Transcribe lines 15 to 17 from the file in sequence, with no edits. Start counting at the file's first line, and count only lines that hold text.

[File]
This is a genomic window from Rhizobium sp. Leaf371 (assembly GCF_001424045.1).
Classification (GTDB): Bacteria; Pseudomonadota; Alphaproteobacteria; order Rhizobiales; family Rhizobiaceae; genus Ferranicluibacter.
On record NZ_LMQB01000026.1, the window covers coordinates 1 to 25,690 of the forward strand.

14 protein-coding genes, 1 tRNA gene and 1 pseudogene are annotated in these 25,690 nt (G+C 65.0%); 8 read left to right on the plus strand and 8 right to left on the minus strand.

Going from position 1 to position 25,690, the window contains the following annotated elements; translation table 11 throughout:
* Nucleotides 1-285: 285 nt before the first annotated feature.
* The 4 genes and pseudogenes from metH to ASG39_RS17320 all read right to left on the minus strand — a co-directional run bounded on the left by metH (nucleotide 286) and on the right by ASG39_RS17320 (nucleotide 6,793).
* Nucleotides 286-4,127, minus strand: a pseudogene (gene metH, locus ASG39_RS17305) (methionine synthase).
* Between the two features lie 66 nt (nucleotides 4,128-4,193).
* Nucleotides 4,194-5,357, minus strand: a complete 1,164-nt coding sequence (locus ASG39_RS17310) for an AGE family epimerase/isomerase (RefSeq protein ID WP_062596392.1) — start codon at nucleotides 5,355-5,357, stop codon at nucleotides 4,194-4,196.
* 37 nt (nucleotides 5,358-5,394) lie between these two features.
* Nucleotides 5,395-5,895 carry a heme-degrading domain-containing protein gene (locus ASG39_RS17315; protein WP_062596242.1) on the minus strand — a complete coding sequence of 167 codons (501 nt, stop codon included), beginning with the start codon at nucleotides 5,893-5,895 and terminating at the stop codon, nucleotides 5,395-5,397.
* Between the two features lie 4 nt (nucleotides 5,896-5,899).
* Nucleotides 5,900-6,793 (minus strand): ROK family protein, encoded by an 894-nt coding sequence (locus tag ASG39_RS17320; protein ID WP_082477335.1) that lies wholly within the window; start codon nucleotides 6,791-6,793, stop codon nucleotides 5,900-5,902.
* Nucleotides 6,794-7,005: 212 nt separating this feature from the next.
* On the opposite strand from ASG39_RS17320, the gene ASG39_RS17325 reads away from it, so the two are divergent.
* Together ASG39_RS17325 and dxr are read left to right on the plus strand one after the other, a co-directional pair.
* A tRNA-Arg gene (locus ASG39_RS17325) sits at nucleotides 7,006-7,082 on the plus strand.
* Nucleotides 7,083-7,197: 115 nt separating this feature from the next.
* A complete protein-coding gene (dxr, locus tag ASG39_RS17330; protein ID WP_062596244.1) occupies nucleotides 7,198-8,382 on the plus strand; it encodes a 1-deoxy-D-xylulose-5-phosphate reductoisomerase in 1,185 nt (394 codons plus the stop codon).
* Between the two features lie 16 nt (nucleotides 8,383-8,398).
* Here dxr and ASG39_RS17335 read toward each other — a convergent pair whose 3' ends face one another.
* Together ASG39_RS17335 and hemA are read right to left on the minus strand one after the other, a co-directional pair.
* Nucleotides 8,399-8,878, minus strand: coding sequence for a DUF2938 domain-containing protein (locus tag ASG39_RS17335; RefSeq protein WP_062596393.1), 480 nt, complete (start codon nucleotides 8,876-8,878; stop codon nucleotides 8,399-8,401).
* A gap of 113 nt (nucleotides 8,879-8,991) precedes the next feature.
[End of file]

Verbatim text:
* Nucleotides 6,794-7,005: 212 nt separating this feature from the next.
* On the opposite strand from ASG39_RS17320, the gene ASG39_RS17325 reads away from it, so the two are divergent.
* Together ASG39_RS17325 and dxr are read left to right on the plus strand one after the other, a co-directional pair.